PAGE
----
June is the month for seeing bears Creatures: Chances are minimal of spotting an eagle in Glacier National Park, but grizzlies are more visible.

TRAVEL Q&A

December 22, 1996|By NEW YORK TIMES NEWS SERVICE

What is the best time to see eagles and bears in Glacier National Park?

Eagles are harder to spot than they used to be, said Rick Yates, a biological technician at the park. Until about 10 years ago, he said, "We had as many as 600 bald eagles in October, November."

But then the number of Kokanee salmon, upon which the eagles were feeding, dropped markedly. Among the reasons for the decline, Yates said, were the introduction of nonnative shrimp, which beat out the salmon in competition for food; the many fish taken by fishermen; and the lowering of the level of Flathead Lake.

Now, some bald eagles and many more golden eagles migrate over the park, at 10,000 feet, in October and November, but they do not pause as they once did. So the chances of seeing one, Yates said, are minimal.

As for bears, the best time to view them is in June, when they are on the avalanche slopes and feeding on emerging grasses. In the fall, bears are most likely to be out of sight, feeding primarily on huckleberries to put on weight for winter. From November to April they are in their dens.

The park has grizzly and black bears, Yates said. You can see them from a vehicle, and you should stay in it, he said. Bears should not be fed because they could come to expect it from people, and then might seek it aggressively.

I am seeking a service that will help make an exchange of a New York apartment with accommodations either in a United States beach area or a foreign location.

There are services that publish lists of homes and apartments for exchange. Subscribers, who list their own home, make their own arrangements by contacting the owners of homes in the directory. The services all say that apartments in New York, or any major city that is a tourist attraction, are a desirable swap for a place in a beach resort or a foreign location. For the prices given, subscribers get a year's worth of catalog and a listing in one.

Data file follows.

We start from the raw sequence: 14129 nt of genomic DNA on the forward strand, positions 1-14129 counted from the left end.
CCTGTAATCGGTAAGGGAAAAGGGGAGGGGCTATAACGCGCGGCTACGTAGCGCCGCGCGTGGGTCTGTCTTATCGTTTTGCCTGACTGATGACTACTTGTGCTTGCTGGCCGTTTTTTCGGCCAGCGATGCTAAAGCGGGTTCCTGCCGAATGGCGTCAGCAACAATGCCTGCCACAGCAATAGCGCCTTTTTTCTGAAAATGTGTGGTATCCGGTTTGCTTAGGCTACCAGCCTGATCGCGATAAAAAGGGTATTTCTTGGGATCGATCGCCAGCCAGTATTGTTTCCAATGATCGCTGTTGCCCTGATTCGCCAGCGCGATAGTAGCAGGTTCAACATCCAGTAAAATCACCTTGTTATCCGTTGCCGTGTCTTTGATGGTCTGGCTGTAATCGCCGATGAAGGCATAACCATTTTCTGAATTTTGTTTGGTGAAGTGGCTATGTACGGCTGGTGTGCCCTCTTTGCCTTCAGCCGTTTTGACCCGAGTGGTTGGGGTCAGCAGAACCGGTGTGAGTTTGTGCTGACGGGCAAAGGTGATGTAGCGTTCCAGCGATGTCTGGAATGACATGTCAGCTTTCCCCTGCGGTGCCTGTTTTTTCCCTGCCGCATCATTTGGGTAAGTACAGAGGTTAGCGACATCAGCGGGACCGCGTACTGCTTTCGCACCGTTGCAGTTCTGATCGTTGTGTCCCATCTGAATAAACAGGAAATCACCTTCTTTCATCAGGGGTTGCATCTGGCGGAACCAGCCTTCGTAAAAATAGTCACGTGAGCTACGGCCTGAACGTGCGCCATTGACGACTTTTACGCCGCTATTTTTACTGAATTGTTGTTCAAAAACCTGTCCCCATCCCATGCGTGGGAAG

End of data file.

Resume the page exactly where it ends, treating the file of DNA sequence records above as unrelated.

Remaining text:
Intervac U.S., Post Office Box 590504, San Francisco, Calif. 94159; (800) 756-4663, fax (415) 386-6853. The four directories issued each year contain a total of about 10,000 listings, 80 percent of them international and 20 percent domestic. The cost is $78 for the year, which includes three directories (issued September, February and April). A fourth issue, sent out in June, costs $25.

Vacation Exchange Club, Post Office Box 650, Key West, Fla. 33041; phone and fax (800) 638-3841. This company publishes five directories between December and July, with about 15,000 total listings. About 60 percent of them are in Europe, 25 percent are in North America and the rest are in such places as the Caribbean, Hawaii, Australia and New Zealand. The cost is $78.

Trading Homes International, Post Office Box 787, Hermosa Beach, Calif. 90254; (800) 877-8723, fax (310) 798-3865. For $75, a subscriber gets three directories a year, in March, June and November. There are about 2,000 total listings, roughly half domestic and half foreign.

The Invented City, 41 Sutter St., Suite 1090, San Francisco, Calif. 94404; (800) 788-2489, fax (415) 252-1171. There are about 2,000 listings total -- about half domestic and half foreign -- in books published in March, June and November. The cost is $50.

Worldwide Home Exchange Club, 806 Branford Ave., Silver Spring, Md. 20904; (301) 680-8950. A main catalog, published in April, and a June supplement carry about 1,500 listings, 200 of them domestic and the rest foreign. The cost is $31.

I would like to know about the small blue sticker applied to the back of my U.S. passport with the words "Blue Lane," the name of the airline and the date of travel.

The blue lane sticker is part of a program, run by the the United States Immigration and Naturalization Service in cooperation with many major airlines, to speed the arrival of passengers entering the United States.

According to Greg Gagne, a spokesman for the service, before a flight lands, most major airlines -- but not necessarily all their flights -- will provide the Immigration and Naturalization Service with a list of passengers, their passport numbers, countries of origin and itineraries shown on their airline ticket. Blue lane stickers are put on the passports of all those for whom such information is given.

Under the program, even before the plane lands, Gagne said, the service "can start the initial check" and know if there is someone whose data may warrant further scrutiny. The idea, Gagne said, is to eliminate having to question every passenger closely.

Pub Date: 12/22/96

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